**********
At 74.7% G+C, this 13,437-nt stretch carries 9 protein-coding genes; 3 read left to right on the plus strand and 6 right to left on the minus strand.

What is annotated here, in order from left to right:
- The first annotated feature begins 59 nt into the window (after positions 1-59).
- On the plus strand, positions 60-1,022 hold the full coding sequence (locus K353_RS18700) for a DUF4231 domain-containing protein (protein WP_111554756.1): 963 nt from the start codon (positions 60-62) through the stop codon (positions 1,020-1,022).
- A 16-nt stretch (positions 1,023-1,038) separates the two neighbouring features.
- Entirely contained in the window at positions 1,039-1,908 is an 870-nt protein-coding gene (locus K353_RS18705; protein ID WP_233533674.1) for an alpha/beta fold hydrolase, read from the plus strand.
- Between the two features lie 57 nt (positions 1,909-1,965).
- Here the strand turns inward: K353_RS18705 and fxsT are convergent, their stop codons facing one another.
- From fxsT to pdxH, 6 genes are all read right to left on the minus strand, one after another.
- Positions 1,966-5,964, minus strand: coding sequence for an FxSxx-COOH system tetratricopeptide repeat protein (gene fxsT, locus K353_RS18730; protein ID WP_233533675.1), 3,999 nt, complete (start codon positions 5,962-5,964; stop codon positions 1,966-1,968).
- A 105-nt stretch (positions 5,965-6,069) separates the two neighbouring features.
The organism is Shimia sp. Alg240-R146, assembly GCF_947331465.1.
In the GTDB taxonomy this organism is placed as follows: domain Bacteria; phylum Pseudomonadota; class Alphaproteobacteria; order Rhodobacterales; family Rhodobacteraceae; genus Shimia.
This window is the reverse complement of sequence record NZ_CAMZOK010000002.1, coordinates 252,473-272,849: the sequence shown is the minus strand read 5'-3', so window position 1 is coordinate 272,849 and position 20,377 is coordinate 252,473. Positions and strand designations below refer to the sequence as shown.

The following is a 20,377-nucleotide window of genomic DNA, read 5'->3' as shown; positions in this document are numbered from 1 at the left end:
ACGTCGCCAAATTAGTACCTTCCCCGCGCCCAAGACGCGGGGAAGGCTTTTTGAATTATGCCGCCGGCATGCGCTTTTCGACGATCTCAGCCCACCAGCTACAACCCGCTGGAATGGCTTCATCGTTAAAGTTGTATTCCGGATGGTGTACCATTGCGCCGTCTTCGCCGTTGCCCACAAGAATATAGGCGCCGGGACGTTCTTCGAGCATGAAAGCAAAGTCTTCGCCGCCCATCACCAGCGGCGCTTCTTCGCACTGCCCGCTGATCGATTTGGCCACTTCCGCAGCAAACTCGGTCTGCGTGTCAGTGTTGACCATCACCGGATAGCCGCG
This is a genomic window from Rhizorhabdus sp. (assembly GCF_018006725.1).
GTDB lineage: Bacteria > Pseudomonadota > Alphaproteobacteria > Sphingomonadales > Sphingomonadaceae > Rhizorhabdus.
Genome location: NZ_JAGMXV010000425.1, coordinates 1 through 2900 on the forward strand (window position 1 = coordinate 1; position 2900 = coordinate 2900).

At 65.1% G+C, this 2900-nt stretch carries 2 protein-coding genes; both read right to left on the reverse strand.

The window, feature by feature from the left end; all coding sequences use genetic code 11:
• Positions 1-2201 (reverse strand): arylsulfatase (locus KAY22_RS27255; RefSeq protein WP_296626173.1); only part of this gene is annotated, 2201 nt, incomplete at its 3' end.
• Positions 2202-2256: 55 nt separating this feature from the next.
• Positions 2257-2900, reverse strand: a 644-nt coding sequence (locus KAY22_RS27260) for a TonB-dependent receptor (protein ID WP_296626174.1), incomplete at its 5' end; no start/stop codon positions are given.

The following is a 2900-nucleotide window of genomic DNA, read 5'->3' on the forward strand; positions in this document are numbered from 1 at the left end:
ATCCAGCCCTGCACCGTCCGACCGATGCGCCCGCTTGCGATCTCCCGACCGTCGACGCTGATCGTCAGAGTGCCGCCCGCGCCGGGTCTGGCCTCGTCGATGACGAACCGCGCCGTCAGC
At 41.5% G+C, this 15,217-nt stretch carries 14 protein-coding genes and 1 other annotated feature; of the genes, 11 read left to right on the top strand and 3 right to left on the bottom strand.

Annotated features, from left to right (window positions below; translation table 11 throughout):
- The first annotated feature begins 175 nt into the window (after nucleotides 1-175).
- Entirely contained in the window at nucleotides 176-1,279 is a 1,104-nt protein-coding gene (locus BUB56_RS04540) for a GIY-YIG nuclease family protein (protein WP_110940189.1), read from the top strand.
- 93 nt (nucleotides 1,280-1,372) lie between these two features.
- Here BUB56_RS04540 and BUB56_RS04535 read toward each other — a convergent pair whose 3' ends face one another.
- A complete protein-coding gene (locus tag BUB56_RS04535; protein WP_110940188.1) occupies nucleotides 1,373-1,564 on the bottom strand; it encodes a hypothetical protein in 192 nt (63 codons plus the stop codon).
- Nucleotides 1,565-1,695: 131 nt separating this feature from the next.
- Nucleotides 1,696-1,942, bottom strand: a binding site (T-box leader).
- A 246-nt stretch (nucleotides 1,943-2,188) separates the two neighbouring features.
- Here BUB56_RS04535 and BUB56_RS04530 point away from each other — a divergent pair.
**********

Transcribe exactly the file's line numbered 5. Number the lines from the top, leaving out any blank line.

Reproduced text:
- A 16-nt stretch (positions 1,023-1,038) separates the two neighbouring features.